Subject: Re: distinction?
From: Erik Naggum <>
Date: 2000/12/05
Newsgroups: comp.lang.lisp
Message-ID: <>

* Kellom{ki Pertti <>
| I have always been curious as to why you think so. My problems
| when I switch from Scheme to Common Lisp and back seem to be very
| superficial, e.g. whether to write "define" or "defun", whether to use
| #' or not etc. Otherwise the difference does not seem to be that big,
| and certainly the same mindset works for both languages.

  Well, that latter point is why you have no problems, but I can't write
  the kind of things I write in Common Lisp in Scheme at all.  If you
  write in a tiny little subset of Common Lisp that translates well into
  Scheme, you are simply not using Common Lisp very well, or, unlikely,
  you have built a Common Lisp inside Scheme, but that's such a waste
  that I can't believe anyone would do that, and I have never heard of
  anyone doing it, either.

| Admittedly I am more familiar with Scheme than CL, so maybe my coding
| style is just closer to some premordial proto-Lisp.

  It could be that you're simply writing Scheme in Common Lisp.  I have
  seen too many (reasonably) bright students who were first exposed to
  Scheme who never got out of the Scheme mindset, despite consistent and
  insistent cajoling and significant encouragement to learn to think
  more in Common Lisp terms when using Common Lisp.  The misguided idea
  that languages should be small seems to stick with them so much that
  at some level they refuse to learn more than some misconception of a
  "core" Common Lisp, and prefer to write out most everything else by
  hand whenever they need it.  (We see the same in some Common Lisp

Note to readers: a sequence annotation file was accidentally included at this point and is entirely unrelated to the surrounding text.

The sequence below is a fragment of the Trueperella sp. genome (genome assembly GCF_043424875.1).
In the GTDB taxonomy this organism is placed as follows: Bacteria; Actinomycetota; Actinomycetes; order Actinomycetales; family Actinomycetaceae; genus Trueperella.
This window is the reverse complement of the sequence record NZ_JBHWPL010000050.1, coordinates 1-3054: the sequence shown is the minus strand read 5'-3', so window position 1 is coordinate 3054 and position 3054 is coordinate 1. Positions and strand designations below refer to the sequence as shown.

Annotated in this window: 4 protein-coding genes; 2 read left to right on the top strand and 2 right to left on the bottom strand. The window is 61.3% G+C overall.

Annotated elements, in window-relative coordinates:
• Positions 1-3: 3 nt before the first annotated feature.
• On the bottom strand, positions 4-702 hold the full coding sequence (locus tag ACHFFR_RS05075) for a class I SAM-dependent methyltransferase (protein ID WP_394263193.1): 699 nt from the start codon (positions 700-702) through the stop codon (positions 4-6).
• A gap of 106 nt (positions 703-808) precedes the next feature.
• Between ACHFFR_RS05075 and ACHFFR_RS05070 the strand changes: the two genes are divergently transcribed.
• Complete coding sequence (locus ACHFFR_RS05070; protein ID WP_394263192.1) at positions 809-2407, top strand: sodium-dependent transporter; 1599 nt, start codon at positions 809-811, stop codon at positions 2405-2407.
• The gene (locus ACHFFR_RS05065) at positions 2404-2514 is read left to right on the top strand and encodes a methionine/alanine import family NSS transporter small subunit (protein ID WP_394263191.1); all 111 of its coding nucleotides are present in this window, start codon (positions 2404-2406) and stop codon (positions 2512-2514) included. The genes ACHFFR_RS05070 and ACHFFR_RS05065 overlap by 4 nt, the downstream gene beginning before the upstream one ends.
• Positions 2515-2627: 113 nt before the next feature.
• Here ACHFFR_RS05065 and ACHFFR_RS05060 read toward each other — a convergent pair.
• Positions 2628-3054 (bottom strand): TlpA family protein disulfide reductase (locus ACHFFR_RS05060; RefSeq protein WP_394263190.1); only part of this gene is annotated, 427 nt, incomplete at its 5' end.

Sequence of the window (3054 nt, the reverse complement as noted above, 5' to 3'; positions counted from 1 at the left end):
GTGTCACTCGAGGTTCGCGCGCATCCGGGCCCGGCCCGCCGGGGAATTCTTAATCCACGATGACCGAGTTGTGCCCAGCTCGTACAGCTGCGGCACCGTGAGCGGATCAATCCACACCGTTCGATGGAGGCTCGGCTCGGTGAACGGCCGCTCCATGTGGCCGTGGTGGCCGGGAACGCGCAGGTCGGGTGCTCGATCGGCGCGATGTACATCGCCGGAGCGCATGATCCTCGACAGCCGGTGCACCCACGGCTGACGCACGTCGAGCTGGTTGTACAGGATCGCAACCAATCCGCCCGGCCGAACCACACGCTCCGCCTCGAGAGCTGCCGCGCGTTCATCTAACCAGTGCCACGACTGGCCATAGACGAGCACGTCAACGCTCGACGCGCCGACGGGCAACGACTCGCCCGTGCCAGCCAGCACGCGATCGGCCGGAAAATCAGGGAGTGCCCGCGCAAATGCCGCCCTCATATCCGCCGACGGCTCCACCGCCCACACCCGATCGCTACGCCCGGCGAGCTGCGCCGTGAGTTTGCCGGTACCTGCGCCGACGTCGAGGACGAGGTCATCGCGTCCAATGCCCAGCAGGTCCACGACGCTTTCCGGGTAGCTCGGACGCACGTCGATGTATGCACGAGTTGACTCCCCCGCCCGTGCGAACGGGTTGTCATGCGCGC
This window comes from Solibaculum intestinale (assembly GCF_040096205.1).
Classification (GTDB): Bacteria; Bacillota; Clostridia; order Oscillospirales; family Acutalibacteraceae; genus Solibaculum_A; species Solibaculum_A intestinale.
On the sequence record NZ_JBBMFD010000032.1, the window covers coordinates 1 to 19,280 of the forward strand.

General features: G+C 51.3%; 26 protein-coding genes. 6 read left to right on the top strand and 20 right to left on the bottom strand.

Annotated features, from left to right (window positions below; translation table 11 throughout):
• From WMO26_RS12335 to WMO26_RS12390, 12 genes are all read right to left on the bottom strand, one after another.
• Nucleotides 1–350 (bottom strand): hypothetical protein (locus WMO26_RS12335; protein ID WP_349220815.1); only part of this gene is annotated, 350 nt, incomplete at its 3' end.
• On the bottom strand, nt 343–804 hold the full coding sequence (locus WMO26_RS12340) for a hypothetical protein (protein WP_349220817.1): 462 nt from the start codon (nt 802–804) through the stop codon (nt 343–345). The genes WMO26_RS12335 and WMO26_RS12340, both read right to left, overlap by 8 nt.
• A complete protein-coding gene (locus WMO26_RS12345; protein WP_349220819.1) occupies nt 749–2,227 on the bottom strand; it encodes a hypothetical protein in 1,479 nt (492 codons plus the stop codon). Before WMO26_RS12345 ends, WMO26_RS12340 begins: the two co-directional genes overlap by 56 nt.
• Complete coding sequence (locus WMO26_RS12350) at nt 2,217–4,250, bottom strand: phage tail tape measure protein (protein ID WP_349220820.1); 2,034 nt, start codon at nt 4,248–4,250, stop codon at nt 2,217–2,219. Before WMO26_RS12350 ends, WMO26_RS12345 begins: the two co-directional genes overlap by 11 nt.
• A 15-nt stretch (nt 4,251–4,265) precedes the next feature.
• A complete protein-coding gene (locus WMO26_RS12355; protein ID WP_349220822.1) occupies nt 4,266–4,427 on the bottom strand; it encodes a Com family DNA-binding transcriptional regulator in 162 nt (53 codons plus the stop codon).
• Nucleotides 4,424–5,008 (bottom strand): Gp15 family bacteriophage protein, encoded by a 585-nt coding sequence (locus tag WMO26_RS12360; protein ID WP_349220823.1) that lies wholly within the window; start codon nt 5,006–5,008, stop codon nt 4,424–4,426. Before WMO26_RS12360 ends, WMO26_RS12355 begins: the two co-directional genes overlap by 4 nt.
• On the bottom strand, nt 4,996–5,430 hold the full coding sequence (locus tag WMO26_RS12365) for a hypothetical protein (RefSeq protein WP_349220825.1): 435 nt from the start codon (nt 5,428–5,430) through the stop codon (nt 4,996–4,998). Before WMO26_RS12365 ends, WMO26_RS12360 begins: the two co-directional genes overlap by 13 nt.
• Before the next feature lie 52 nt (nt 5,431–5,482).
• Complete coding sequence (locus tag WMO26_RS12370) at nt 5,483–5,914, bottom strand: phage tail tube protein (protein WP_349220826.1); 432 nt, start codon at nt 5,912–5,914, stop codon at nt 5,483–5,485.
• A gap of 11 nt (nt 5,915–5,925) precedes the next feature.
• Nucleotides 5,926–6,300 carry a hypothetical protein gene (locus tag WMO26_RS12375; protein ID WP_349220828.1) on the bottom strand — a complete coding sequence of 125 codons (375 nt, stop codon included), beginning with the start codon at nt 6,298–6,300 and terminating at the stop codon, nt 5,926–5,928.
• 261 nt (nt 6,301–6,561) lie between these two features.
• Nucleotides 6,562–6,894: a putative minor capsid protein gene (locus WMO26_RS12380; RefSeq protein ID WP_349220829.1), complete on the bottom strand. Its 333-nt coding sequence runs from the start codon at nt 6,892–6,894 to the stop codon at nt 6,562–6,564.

programmers who have a strong, irrational desire never to use loop,
  even where it is far more expressive and compact and efficient than
  whatever they write by hand.)

| The language communities and the typical way in which the languages
| are used are quite different in many respects, but on technical
| grounds Scheme and Common Lisp seem very similar to me.

  It is on technical grounds they are the least similar.  Superficially,
  the syntax and the names of many operators makes it possible to become
  and remain confused, since nothing else is similar to them, but if you
  see someone using, say, defun _inside_ a function, you just know they
  have not outgrown Scheme, yet.  There are so many traps and pitfalls
  between the two languages that one is better served thinking they are
  not similar at all.  Otherwise, you write code that uses each language
  to such a small extent that you could use just about _any_ language.

  "When you are having a bad day and it seems like everybody is trying
   to piss you off, remember that it takes 42 muscles to produce a
   frown, but only 4 muscles to work the trigger of a good sniper rifle."
								-- Unknown